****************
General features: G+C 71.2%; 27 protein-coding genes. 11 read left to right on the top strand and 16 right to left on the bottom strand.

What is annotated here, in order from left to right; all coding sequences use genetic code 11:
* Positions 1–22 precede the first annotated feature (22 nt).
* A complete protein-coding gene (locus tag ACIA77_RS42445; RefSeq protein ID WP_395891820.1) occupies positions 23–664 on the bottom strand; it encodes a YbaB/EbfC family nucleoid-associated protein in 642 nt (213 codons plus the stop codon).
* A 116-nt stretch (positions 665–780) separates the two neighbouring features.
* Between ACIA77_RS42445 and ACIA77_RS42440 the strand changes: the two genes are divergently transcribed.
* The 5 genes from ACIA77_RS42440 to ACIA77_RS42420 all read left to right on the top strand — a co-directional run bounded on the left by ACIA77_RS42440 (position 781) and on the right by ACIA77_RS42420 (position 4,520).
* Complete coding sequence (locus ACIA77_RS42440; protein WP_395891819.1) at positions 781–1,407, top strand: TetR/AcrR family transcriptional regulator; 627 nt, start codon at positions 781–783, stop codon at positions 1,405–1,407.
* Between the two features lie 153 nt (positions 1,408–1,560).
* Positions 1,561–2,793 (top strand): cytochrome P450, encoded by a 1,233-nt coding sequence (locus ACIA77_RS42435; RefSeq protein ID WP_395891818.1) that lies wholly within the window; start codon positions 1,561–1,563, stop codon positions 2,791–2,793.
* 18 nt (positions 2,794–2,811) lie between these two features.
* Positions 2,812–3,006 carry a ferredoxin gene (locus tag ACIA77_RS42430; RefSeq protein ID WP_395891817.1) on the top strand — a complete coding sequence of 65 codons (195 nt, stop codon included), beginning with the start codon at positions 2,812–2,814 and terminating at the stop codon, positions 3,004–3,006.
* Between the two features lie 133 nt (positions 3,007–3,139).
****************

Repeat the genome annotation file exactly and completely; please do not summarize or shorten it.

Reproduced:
General features: G+C 71.2%; 27 protein-coding genes. 11 read left to right on the top strand and 16 right to left on the bottom strand.

What is annotated here, in order from left to right; all coding sequences use genetic code 11:
* Positions 1–22 precede the first annotated feature (22 nt).
* A complete protein-coding gene (locus tag ACIA77_RS42445; RefSeq protein ID WP_395891820.1) occupies positions 23–664 on the bottom strand; it encodes a YbaB/EbfC family nucleoid-associated protein in 642 nt (213 codons plus the stop codon).
* A 116-nt stretch (positions 665–780) separates the two neighbouring features.
* Between ACIA77_RS42445 and ACIA77_RS42440 the strand changes: the two genes are divergently transcribed.
* The 5 genes from ACIA77_RS42440 to ACIA77_RS42420 all read left to right on the top strand — a co-directional run bounded on the left by ACIA77_RS42440 (position 781) and on the right by ACIA77_RS42420 (position 4,520).
* Complete coding sequence (locus ACIA77_RS42440; protein WP_395891819.1) at positions 781–1,407, top strand: TetR/AcrR family transcriptional regulator; 627 nt, start codon at positions 781–783, stop codon at positions 1,405–1,407.
* Between the two features lie 153 nt (positions 1,408–1,560).
* Positions 1,561–2,793 (top strand): cytochrome P450, encoded by a 1,233-nt coding sequence (locus ACIA77_RS42435; RefSeq protein ID WP_395891818.1) that lies wholly within the window; start codon positions 1,561–1,563, stop codon positions 2,791–2,793.
* 18 nt (positions 2,794–2,811) lie between these two features.
* Positions 2,812–3,006 carry a ferredoxin gene (locus tag ACIA77_RS42430; RefSeq protein ID WP_395891817.1) on the top strand — a complete coding sequence of 65 codons (195 nt, stop codon included), beginning with the start codon at positions 2,812–2,814 and terminating at the stop codon, positions 3,004–3,006.
* Between the two features lie 133 nt (positions 3,007–3,139).